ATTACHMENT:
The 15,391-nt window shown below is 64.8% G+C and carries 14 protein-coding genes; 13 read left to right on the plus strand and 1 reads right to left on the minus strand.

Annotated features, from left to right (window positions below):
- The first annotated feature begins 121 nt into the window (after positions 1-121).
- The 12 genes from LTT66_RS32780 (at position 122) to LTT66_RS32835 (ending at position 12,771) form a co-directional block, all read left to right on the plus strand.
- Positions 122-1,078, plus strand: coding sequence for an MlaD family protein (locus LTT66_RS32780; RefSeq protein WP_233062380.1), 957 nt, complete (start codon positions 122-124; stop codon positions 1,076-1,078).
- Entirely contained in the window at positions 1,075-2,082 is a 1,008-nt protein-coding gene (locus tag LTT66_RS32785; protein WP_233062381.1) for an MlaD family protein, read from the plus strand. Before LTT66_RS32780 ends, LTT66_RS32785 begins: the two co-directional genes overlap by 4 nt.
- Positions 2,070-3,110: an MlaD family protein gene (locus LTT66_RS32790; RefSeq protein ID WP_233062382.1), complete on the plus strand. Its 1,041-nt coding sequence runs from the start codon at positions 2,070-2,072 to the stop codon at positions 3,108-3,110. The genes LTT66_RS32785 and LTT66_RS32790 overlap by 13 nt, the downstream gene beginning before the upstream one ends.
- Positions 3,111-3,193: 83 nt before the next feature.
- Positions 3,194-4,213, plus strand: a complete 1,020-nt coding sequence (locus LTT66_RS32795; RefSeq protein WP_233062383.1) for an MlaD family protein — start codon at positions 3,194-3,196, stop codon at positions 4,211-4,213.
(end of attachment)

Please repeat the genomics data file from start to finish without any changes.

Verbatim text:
The 15,391-nt window shown below is 64.8% G+C and carries 14 protein-coding genes; 13 read left to right on the plus strand and 1 reads right to left on the minus strand.

Annotated features, from left to right (window positions below):
- The first annotated feature begins 121 nt into the window (after positions 1-121).
- The 12 genes from LTT66_RS32780 (at position 122) to LTT66_RS32835 (ending at position 12,771) form a co-directional block, all read left to right on the plus strand.
- Positions 122-1,078, plus strand: coding sequence for an MlaD family protein (locus LTT66_RS32780; RefSeq protein WP_233062380.1), 957 nt, complete (start codon positions 122-124; stop codon positions 1,076-1,078).
- Entirely contained in the window at positions 1,075-2,082 is a 1,008-nt protein-coding gene (locus tag LTT66_RS32785; protein WP_233062381.1) for an MlaD family protein, read from the plus strand. Before LTT66_RS32780 ends, LTT66_RS32785 begins: the two co-directional genes overlap by 4 nt.
- Positions 2,070-3,110: an MlaD family protein gene (locus LTT66_RS32790; RefSeq protein ID WP_233062382.1), complete on the plus strand. Its 1,041-nt coding sequence runs from the start codon at positions 2,070-2,072 to the stop codon at positions 3,108-3,110. The genes LTT66_RS32785 and LTT66_RS32790 overlap by 13 nt, the downstream gene beginning before the upstream one ends.
- Positions 3,111-3,193: 83 nt before the next feature.
- Positions 3,194-4,213, plus strand: a complete 1,020-nt coding sequence (locus LTT66_RS32795; RefSeq protein WP_233062383.1) for an MlaD family protein — start codon at positions 3,194-3,196, stop codon at positions 4,211-4,213.